The Role of the Woman in The Man of Mode
Jennifer L. Jacknewitz
Around the mid seventeenth century,
England, renowned for its theatrical genius, introduced a new, astounding
feature to its public stage: actresses. Heroines
played vital roles within authors’ satirical plots, and audiences flocked to
the playhouses to witness the portrayals.
However, were these productions presenting actresses as autonomous
female subjects, which women authors like Aphra Behn described, or were they
just making use of the actresses as traditional, oppressed objects?
Despite the multidimensional nature of female characters that was
developing in literature, Sir George Etherege’s dramatic satire illustrates
a return to the traditional treatment of women within the process of courtship
and love. Premiering
several years after the addition of women to the stage[s] of the London
theaters, The Man of Mode depicts women within Restoration society as
oppressed, inferior objects.
Man of Mode revolves around the life of Mr. Dorimant, a witty, seductive
man involved with Mrs. Loveit, Bellinda, and Harriet, but subplots concerning
other characters such as Emilia also exist.
Amongst these individuals, several project their true selves, but
others wear “masks” that, according to Lisa Berglund, “conceal his or
her identity, but substitute another face for his own…exchange a dangerous
subject for an innocuous one” (381). Ultimately, most of the characters wish to be accepted by
society on the surface; almost all of the women remain under the constraint of
their male lovers’ authority and society’s customs.
adhering to the passive role assigned to her through society’s accepted
custom, honest Emilia remains an object of male affection. She and her love interest, the also virtuous Young Bellair,
avoid the scheming activities of their peers, but do not censure them either.
In order to appear like an accepted lady,1
Emilia participates in Medley’s recounting of the latest rumors of scandal.
In actuality, she has grown to enjoy the conversations.
Upon Medley’s arrival, she exclaims to Lady Townley, “I love to
hear him talk o’ the intrigues. Let ‘em be never so dull in themselves, he’ll make ‘em
pleasant in the relation” (II.i.73-74).
Language of and about seduction seduces Emilia.
The narration pleases and interests her, not the immoral significance
of the words. Pat Gill interprets
this connection to signify that “[Emilia’s] innocence may be merely a
consequence of her ignorance” (46). Because
she lacks insight and possesses a reserved demeanor, she does not respond to
the gossip or to the initial flirtations of Old Bellair.
She is unaware and undesiring of anything except identifying herself
with her husband in a joyous marriage. For
her, the play ends happily; she and Young Bellair are joined.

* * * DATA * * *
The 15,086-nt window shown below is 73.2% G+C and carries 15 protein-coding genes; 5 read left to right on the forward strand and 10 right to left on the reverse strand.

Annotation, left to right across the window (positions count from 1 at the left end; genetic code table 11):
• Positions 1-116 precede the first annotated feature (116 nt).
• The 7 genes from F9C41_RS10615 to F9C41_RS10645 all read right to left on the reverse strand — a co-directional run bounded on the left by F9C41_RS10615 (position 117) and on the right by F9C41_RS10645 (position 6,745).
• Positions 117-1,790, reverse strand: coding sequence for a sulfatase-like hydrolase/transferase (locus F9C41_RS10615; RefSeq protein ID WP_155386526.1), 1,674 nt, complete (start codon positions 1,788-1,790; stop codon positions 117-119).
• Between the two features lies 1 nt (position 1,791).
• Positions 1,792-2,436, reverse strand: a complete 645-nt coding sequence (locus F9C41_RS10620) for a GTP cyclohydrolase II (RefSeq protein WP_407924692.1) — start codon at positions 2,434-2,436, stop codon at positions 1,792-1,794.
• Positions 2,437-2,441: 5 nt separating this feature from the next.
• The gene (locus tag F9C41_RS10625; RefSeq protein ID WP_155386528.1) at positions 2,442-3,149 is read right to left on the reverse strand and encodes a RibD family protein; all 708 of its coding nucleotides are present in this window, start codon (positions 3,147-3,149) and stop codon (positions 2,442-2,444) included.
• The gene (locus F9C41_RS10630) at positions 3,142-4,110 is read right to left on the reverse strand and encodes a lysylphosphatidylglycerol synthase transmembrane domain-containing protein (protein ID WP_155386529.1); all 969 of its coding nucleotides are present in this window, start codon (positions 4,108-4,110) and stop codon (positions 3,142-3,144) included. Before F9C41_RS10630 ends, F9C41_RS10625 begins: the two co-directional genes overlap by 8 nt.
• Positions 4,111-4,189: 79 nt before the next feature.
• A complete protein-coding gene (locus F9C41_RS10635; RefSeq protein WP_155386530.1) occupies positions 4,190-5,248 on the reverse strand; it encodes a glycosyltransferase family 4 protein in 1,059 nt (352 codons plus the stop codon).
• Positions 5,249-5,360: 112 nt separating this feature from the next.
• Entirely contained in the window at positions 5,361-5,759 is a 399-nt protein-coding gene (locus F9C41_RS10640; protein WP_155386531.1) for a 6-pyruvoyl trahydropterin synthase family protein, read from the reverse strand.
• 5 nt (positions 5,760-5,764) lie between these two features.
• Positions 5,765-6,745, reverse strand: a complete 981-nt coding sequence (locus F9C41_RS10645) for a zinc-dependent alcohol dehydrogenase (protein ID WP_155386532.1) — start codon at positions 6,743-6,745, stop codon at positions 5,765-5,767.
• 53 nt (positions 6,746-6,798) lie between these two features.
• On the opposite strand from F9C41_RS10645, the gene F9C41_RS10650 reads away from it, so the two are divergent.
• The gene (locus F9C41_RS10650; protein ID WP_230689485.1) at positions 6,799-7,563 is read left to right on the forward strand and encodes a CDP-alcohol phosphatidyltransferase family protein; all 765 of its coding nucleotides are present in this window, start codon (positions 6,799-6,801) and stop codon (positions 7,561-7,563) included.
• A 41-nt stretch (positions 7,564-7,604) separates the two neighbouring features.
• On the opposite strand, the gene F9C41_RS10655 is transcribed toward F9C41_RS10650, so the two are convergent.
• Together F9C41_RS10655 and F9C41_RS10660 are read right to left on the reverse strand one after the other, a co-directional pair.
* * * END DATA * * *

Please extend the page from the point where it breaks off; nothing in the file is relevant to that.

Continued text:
Blinded by innocent passion, Emilia willingly assumes the role of
a similar sightlessness from love, vulnerable Bellinda voluntarily assumes the
role of object of a man’s yearning, abandoning any hope for true autonomy as
a subject in the process. Infatuated
with Dorimant, she wishes for him to sacrifice his old mistress, Mrs. Loveit,
for her even though she knows that he is a womanizer, and she will just be one
in a series of interchangeable women (Gill 38-39).
“I sigh to think that Dorimant may be / One day as faithless and
unkind to me” (II.ii.233-234), she says early in the play. Later, she admits, “I knew him false and helped to make him
so. Was not her ruin enough to
fright me from danger? It should have been, but love can take no warning”
(V.i.252-253). Bellinda is
conversant with Dorimant’s intentions; she has had ample occasions to
observe his vows of faithlessness while acting as Mrs. Loveit’s socially
acceptable friend. In spite of
this, she allows him to gain the advantage over her and defeats herself (Young
67). “She satisfies Dorimant’s desire for [a woman] but does not satisfy
desire itself. As soon as
Bellinda surrenders to Dorimant, she no longer differs from his previous
conquests” (Gill 39).
previous conquest, the passionate Mrs. Loveit refuses to accept abandonment by
her lover, Dorimant. She rejects
remaining a passive object and actively seeks revenge, first through the
avenue of jealousy, using foolish Sir Fopling:
He [Dorimant] is not jealous; but I
will make him so, and be revenged a way he little thinks on…’Twill make
him uneasy, though he does not care for me.
I know the effects of jealousy on men of his proud temper…’Tis the
strongest cordial we can give to dying love.
It often brings it back when there’s no sign of life remaining.
But I design not so much the reviving his, as my revenge.
(III.iii.160-161, 165-166, 168-170)
Nonetheless, Dorimant uncovers her
plan. “I know she hates Fopling
and only makes use of him in hope to work me on again” (III.iii.264-265).
Later recognizing this obstacle, she opts to completely unsex herself,
sacrificing the “female traits” of honesty and reputation in a rash
attempt to corrupt Dorimant. According
to Pat Gill, while trying to even the score, Mrs. Loveit, who seems more
victim than victimizer, is exorcized by the play as if she were a sinister
menace. Her behavior becomes a
threat that must be repudiated. Unlike
Bellinda, she attempts to gain an advantage and does not admit to her gender
(43). Mrs. Loveit’s venture
into the masculine domain of sexual intrigue and power manipulation is
suppressed not only by the male but also by the female characters.
She is punished for engaging in the male activity of assertiveness
regarding her wild, uncontrolled desires.
considered wild, Harriet is a departure from the passive, modest woman,
exhibiting several “unfeminine” traits.
Unlike Mrs. Loveit or Belinda, she expresses her desires and feelings;
her perspectives dominate instead of society’s or others’ beliefs.
By refusing to settle for the man her mother has selected for her to
marry, Harriet demonstrates independence.
“I think I might be brought to endure him [Young Bellair], and that
is all a reasonable woman should expect in a husband; but there is duty in the
case, and like the haughty Merab, I ‘Find much aversion in my stubborn
mind,’ which ‘Is bred by being promised and designed’” (III.i.41-46).
Besides rebelling from the accepted standard of arranged nuptials, she
also abstains from the female practice of using “hoods and modesty, masks
and silence, things that shadow and conceal – [women] think of nothing
else” (III.i.21-22). Harriet
does not feel it is necessary to “patch or paint like Lady Dapper or even to
soften her expression for the man she loves” (Gill 47).
She rejects the artificial nature of civilization’s “masks.”
is one of the few characters who prefer to shun hypocrisy; she proudly
publicizes her true persona, wild yet virtuous and witty.
Her true feelings, however, are hidden throughout the entire play.
“I feel as great a change within, but he [Dorimant] shall never know
it” (III.iii.52). She
uses her acknowledged intellectual and conversational wit to mirror